–       Shannon West, VP Beauty, Costco. 1.5 million people walk in a Costco every day. The company offers items at a 14% markup from their full landed cost, launches a line with their hero SKU, and never wants to be more than 25% of a brand’s business (i.e. they like to work with established brands).

–       Nicky Kinnaird, Founder and Creative Director, SpaceNK.  She built a beauty empire on two continents, with 62 stores in the UK and 22 in the US (including store in stores at Bloomies). Her role with the company recently shifted away from day to day operations, as she launched her own consulting business (of course with SpaceNK as a key client).

–       And Richard Parrott, President, Ricky’s NY. Ricky’s has 29 stores in New York City (of which 15 have salons), and segment their business between tourist-based business and the neighborhood store (in which of course relationships and clienteling are much more important).

Not surprisingly, the panel was sold out. I guess I am not the only indie beauty brand looking for more distribution… Here are my key takeaways.

–       Apparently, the difficulty of establishing new relationships goes both ways. While I often feel that retailers are not being as responsive to me as I would hope, Marcia, Shannon, and Nicky all expressed that finding brands is not easy, and that when they call brands they would like to have represented in their stores, they often do not even get a call back.

–       Stores like to cherry pick from lines. Nicky said she likes to offer in her stores what reflects the consumer’s bathroom, which is most often an assortment of the best products from a number of different brands. Shannon echoed this stating that Costco’s philosophy is usually to pick the brand’s hero product to launch… “Exactly what they don’t want to sell us” she admits…

–       The trends identified by the panel include:

  • From Richard: anything coming out of Japan, products for men, and sexual wellness
  • From Shannon and Marcia: devices
  • From Nicky: supplements and smart fabric

–       Apparently, boutiques are looking for new brands! Nicky told the brands in the audience “email me and you will get a response” (which I confirm is true), and Richard admitted freely “we are looking for new brands.” Indeed, he urged brands to “stick with it and be persistent.” “Don’t stop,” he concluded, echoing Mark Cuban’s exact advice.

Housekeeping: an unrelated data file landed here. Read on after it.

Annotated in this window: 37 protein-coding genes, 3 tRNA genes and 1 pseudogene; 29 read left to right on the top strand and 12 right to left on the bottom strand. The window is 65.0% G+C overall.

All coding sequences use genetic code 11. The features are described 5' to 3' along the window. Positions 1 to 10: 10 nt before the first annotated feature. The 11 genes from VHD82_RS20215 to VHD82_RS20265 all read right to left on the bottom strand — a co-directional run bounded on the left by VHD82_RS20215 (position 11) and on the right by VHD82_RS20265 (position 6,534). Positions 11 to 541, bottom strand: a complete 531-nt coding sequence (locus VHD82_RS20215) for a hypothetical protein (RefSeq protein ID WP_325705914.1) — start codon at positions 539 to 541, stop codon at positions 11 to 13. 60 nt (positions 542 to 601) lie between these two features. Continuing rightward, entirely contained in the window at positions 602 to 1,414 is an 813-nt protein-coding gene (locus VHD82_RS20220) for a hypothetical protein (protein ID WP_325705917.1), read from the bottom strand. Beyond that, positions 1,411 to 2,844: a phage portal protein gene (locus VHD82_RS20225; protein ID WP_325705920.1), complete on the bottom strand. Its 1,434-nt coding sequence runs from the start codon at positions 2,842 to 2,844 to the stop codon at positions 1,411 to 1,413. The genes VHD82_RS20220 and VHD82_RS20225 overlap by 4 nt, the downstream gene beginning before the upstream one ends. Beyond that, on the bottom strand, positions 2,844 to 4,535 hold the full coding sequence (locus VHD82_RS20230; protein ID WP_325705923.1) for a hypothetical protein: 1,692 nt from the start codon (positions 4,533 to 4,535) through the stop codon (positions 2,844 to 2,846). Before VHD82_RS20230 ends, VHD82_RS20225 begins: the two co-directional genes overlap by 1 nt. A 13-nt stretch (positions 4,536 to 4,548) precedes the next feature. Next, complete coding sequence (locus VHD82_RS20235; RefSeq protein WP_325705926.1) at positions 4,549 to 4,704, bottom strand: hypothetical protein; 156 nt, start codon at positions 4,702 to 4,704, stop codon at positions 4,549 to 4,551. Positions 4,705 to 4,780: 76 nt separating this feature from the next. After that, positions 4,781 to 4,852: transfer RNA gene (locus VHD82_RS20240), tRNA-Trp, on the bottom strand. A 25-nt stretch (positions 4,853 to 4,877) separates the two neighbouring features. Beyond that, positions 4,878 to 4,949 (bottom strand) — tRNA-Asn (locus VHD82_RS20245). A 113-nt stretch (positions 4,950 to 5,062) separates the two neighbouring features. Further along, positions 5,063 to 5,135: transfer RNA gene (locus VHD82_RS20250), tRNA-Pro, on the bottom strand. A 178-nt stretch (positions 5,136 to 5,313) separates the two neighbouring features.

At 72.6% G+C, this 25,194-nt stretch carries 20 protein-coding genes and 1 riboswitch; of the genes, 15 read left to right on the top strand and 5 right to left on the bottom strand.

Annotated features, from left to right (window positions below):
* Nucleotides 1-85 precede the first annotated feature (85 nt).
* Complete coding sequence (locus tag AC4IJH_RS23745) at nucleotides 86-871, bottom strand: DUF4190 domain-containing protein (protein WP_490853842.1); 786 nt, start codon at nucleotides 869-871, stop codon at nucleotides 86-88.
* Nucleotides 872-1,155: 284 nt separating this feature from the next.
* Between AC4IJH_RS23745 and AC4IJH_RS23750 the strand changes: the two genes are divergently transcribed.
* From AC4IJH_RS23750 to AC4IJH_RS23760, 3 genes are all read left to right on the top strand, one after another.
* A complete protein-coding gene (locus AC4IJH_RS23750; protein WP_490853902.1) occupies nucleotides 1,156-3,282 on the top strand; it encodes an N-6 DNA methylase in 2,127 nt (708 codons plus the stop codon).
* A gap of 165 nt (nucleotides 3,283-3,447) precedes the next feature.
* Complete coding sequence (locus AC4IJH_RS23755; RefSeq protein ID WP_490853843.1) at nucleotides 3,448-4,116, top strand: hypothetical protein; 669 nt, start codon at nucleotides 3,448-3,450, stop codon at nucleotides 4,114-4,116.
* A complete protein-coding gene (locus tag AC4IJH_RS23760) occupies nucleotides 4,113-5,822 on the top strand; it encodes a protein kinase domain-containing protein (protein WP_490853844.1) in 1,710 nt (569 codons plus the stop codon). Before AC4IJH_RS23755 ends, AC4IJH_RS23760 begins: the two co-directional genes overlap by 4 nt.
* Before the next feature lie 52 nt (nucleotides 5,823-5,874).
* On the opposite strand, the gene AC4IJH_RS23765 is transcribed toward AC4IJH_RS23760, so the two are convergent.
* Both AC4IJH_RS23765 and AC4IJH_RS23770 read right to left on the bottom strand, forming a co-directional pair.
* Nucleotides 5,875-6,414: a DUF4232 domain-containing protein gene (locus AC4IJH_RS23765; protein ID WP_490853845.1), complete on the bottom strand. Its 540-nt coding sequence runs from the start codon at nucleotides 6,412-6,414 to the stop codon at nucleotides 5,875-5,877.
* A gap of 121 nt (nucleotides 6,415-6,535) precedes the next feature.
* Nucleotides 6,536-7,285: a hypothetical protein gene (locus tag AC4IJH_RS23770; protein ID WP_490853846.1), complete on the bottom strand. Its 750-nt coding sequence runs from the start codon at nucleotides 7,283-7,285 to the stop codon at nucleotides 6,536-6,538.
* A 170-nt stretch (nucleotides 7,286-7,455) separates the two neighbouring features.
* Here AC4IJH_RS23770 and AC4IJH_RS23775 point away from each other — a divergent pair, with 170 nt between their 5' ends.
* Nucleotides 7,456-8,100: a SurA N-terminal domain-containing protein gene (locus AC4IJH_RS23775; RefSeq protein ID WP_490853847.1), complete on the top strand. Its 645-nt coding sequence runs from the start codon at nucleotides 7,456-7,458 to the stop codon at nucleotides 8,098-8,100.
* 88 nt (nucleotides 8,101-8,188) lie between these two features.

And with that, my focus on sales, prospects, leads, and cold and warm calls just doubled!

The politics of fashion…

This past Tuesday evening, I realized something important to me. I realized that I am not the only one to whom people raise eyebrows and ask “but why would you base your business in DC.” I get asked that because I am in beauty. I realized many, many others get asked that because they are in fashion. And I realized that we are all in this together.

On Tuesday evening this week, The Politics of Fashion. premiered at Mazza Galerie. The baby, the brainchild of my amazing friend Elaine Mensah. Well – truthfully, she had “real” baby Sage in fewer months than it took her to conceive and birth this movie.

This movie was both a political statement and an industry overview. Elaine captured the thinking of designers, retailers, marketing and PR experts, stylists, fashion and beauty entrepreneurs, and more, who all get the question about “But, why in DC.” And we all answered, in our own way.

While some of the specifics of our answers may have differed, we all agreed on the following:

  1. DC is amazing and should not wish to be what it cannot be (i.e. New York).
  2. We should all stop giving DC a bad fashion rap (us insiders and you outsiders). And DC should stop being so defensive about its fashion status. We look great, and wear outfits that do not include dark suits or flat shoes.
  3. We are all in this together. The success of one indie brand or boutique is the success of all indie brands or boutiques.
  4. DC is special – for many reasons, including for the fact that we do not have a presence in Congress similar to that of the other states’. And yes, that does influence our industry (and many others).
  5. We can do anything we set our mind to. Elaine is the perfect example. “I want to make a movie about the fashion industry,” she said one day not that long ago. In various iterations, haven’t we all said something like that some time? And how many of us actually do what we say we want to do? Not many. Thank you Elaine for reminding us we can do anything we set our mind to. If we work hard.

And to DC, to my fashion and beauty industry friends, who said no to New York and many other cities, who chose DC,  I say, I love you. And I love our city.

(Next screening is on 6/17 at E Street Cinema and tickets can be purchased here.)

Last impressions from the WWD Beauty CEO Summit… and Lynn Tilton